Ellah Wakatama will deliver Stanford University’s Center for African Studies annual lecture. Wakatama is Editor-at-Large at Canongate and chair of the Ako Caine Prize for African Writing. The title of the lecture is “We Have New Names.” Using NoViolet Bulawayo’s We Need New Names as the starting point, Wakatama will look at how “new movements in genre fiction by writers from Africa and her Diaspora are providing new definitions and telling new stories about the past, present and future.”
The event is co-sponsored by various Stanford University departments and programs, including AAAS, CCSRE, Creative Writing Program, Department of English, Institute for Diversity in the Arts, and Comparative Literature.
Date: Thursday, May 13th 2021; Time: 12pm. The lecture is virtual and free, but you do have to save yourself a spot. Follow this link to rsvp. Read Ellah Wakatama’s full bio below:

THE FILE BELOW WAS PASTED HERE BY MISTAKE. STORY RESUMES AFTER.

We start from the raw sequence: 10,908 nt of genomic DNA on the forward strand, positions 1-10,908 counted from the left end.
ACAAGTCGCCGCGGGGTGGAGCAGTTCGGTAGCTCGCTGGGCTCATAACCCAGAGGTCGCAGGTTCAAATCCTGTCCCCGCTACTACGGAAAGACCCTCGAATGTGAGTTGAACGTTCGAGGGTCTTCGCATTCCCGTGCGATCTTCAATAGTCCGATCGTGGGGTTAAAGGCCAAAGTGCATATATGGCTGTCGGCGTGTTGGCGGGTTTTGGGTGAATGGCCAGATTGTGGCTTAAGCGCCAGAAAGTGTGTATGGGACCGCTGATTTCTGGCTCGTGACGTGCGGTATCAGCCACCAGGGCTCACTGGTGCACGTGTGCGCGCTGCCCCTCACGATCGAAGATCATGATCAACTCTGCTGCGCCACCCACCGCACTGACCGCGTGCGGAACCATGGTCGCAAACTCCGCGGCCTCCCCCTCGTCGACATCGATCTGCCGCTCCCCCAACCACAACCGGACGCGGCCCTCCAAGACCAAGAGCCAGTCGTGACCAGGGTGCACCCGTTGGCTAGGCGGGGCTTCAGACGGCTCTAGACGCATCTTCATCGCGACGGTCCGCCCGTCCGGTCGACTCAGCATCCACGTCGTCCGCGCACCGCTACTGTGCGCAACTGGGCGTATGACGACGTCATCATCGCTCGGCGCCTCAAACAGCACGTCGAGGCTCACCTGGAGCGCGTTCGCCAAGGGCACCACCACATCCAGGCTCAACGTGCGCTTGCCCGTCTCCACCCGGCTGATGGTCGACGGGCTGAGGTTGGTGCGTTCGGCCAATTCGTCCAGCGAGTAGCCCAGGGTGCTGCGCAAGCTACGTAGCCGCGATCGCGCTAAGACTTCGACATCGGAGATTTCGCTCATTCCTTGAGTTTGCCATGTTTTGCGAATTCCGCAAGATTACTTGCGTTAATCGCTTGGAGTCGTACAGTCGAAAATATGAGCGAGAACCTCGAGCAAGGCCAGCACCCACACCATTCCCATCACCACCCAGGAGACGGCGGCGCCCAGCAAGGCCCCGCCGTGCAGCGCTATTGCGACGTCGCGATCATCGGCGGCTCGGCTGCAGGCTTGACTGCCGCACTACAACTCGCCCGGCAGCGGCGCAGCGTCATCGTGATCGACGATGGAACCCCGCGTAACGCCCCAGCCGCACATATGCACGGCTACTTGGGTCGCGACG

Ellah Wakatama was born in Zimbabwe, attended college and graduate school in the U.S., and now resides in London. She is editor-at-large at Canongate Books Ltd., a senior research fellow at Manchester University (Centre for New Writing), and chair of the Caine Prize for African Writing. Allfrey is also a trustee of The Royal Literary Fund and the Caine Prize for African Writing, and sits on the Advisory Board for Art for Amnesty as well as on the Editorial Advisory Panel of the Johannesburg Review of Books.
Allfrey edited Africa39 (2014) and the anthology Safe House: Explorations in Creative Nonfiction (2016); she is also a contributor to New Daughters of Africa (2019) and wrote the introduction to Kojo Laing’s Woman of the Aeroplanes (2012). She was made Officer of the Most Excellent Order of the British Empire (OBE) for services to the publishing industry in 2011, and in 2016 was named one of New African Magazine’s “100 Most Influential Africans.”